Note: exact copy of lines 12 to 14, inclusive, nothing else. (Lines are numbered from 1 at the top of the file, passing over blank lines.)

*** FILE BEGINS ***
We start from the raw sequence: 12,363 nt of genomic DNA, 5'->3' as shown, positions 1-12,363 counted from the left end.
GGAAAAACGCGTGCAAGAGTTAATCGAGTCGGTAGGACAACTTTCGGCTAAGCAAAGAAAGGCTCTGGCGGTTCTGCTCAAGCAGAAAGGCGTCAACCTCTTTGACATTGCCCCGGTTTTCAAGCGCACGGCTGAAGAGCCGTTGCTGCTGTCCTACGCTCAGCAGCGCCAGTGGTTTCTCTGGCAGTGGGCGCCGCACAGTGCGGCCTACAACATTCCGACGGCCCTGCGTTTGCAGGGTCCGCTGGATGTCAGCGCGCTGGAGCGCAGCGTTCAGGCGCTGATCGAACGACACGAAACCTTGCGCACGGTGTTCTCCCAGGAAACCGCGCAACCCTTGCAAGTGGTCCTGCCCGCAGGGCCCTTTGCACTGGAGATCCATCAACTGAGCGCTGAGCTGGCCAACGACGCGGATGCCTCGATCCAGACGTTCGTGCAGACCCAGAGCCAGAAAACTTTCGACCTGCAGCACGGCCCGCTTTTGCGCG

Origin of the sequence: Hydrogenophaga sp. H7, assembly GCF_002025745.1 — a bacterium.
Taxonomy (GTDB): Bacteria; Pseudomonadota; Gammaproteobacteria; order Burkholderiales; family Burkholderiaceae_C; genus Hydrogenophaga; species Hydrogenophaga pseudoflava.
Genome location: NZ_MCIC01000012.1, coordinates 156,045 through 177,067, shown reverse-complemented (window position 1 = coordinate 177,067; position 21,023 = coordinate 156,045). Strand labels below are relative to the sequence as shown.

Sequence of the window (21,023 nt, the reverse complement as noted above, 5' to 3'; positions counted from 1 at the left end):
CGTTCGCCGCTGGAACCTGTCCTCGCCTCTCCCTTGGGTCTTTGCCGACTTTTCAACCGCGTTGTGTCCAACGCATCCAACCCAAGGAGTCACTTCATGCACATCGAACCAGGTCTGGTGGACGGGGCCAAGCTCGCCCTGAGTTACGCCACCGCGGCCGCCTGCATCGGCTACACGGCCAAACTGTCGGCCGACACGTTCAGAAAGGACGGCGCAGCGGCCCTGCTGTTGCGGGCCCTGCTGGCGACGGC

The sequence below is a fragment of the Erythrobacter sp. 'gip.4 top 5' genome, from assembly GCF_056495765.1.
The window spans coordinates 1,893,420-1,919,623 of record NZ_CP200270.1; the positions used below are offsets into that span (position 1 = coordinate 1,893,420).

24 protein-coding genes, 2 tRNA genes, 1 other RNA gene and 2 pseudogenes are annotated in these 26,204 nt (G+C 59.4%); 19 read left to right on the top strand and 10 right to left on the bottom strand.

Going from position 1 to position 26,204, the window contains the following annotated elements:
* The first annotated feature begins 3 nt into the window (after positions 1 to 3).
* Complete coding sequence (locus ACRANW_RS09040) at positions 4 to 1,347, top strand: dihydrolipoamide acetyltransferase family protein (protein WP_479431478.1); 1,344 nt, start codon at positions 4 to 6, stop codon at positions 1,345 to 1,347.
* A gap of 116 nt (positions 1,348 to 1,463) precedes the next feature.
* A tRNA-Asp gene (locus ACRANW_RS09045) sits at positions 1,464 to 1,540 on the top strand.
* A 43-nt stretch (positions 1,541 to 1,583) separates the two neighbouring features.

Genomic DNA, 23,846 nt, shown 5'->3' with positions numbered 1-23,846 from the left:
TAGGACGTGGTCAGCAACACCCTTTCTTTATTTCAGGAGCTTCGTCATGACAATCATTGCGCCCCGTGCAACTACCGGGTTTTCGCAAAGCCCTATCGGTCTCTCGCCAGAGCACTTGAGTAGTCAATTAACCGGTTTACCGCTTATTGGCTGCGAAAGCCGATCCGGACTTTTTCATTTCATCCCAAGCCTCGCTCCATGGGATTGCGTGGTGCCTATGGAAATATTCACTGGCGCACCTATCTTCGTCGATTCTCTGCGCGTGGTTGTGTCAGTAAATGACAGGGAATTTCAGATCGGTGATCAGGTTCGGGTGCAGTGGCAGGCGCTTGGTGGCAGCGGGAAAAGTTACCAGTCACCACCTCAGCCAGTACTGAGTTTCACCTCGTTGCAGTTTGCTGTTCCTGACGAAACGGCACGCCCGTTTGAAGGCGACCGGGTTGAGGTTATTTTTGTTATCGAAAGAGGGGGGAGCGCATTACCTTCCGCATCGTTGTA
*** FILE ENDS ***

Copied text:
* The first annotated feature begins 3 nt into the window (after positions 1 to 3).
* Complete coding sequence (locus ACRANW_RS09040) at positions 4 to 1,347, top strand: dihydrolipoamide acetyltransferase family protein (protein WP_479431478.1); 1,344 nt, start codon at positions 4 to 6, stop codon at positions 1,345 to 1,347.
* A gap of 116 nt (positions 1,348 to 1,463) precedes the next feature.